Ypres Salient map highlighting the area for the gas cloud attack.A favourable wind begins to blow

22 April 1915

At about 4pm the wind became strong enough for the German gas attack to go ahead. It was blowing from the north at a strength of about two metres per second.

General Hügel, Commander of the XXVI. Reserve Corps on the Ypres battlefront in Flanders.

However, two of the German corps commanders were unhappy. General von Kathen, commander of XXIII. Reserve Corps, was unhappy that the attack would now have to take place in broad daylight. General von Hügel believed that his XXVI. Reserve Corps could only succeed in reaching its objective if he had adequate flank protection from XXIII. Reserve Corps during the attack.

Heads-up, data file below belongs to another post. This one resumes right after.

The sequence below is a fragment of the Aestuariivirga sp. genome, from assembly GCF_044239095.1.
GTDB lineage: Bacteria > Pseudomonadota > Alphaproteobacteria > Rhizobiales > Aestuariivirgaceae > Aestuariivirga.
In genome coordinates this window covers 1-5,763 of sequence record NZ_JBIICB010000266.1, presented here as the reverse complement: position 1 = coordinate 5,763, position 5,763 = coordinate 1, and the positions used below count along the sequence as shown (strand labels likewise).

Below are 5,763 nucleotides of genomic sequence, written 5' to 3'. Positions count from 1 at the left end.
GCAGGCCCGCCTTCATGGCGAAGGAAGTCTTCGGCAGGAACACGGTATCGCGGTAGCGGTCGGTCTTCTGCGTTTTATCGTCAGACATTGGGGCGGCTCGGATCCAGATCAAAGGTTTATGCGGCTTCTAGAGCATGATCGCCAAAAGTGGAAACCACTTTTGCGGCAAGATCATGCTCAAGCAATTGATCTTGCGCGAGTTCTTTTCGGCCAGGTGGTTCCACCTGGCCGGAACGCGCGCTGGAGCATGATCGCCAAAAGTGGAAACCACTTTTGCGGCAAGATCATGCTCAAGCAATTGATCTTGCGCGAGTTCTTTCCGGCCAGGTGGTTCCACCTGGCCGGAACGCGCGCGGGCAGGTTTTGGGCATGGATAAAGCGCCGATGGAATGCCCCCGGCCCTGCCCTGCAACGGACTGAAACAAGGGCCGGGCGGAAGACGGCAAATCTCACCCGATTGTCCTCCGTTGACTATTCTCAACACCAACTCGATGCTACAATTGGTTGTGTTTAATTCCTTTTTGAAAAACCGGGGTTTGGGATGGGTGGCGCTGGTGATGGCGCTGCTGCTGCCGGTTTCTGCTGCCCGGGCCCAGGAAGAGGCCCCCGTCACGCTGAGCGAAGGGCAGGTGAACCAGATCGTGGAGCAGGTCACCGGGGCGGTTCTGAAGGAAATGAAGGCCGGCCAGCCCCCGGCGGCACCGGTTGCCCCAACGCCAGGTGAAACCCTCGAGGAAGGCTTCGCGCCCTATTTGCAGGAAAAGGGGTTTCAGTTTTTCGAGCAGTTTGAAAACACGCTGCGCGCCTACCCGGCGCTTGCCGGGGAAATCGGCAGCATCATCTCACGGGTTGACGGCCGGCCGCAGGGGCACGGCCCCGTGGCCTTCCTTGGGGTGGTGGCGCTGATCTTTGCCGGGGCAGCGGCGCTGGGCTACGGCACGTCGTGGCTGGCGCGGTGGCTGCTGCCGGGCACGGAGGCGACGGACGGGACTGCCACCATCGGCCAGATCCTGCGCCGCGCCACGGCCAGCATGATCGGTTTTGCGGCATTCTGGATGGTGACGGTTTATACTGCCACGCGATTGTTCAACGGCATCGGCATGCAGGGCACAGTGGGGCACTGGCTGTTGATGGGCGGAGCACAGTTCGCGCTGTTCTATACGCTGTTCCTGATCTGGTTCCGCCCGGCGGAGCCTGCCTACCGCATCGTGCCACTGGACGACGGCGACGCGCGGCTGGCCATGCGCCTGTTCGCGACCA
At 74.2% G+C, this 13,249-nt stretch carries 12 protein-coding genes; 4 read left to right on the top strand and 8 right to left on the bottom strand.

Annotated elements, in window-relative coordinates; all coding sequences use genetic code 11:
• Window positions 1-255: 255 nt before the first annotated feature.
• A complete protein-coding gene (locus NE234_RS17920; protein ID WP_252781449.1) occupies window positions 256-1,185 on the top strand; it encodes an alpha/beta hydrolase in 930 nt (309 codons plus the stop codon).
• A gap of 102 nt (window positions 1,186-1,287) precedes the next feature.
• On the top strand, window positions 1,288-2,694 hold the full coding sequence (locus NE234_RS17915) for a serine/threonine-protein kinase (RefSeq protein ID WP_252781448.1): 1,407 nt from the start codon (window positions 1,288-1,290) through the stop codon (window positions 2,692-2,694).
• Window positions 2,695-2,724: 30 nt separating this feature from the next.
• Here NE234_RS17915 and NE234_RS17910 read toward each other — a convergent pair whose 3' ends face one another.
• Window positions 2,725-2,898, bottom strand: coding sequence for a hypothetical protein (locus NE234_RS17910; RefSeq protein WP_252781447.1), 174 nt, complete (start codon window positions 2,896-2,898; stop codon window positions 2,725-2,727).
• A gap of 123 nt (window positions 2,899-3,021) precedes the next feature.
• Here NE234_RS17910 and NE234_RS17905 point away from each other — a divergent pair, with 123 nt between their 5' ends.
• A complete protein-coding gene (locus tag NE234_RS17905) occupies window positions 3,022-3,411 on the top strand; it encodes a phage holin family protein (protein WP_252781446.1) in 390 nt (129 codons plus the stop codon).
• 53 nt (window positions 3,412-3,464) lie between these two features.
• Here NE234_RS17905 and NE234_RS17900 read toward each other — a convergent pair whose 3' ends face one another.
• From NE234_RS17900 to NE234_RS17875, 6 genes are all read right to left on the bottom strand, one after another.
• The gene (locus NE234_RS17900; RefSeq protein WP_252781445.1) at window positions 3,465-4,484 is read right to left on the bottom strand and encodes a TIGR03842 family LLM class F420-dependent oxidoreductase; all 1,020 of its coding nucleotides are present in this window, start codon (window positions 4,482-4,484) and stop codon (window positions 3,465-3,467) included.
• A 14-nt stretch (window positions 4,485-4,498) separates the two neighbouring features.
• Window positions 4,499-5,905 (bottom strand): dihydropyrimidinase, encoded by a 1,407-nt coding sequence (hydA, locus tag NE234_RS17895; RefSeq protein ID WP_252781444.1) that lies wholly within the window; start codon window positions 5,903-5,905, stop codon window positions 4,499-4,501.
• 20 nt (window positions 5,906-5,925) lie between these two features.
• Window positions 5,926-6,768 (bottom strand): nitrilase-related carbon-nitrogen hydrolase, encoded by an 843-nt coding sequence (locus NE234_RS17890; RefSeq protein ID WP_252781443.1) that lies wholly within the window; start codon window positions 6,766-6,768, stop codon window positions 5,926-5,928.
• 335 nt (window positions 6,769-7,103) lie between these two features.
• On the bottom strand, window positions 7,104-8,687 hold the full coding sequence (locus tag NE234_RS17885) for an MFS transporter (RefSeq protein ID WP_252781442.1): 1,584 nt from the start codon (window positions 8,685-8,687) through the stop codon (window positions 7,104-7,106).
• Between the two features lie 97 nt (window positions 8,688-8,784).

The Chief of Staff of the German 4th Army, Major-General Ilse, nevertheless issued the order to proceed with the attack. The order stated that the army commander expected that the XXIII. Reserve Corps and XXVI. Reserve Corps would reach the high ground of Pilckem.

At 4.25pm Oberst Peterson's gas pioneers were given the order to prepare the cylinders for the release the gas at 5.00pm [British time].

End of “Prelude to the Battle” Section.

The story continues with

The Battle of Gravenstafel Ridge Phase One: 5pm - midnight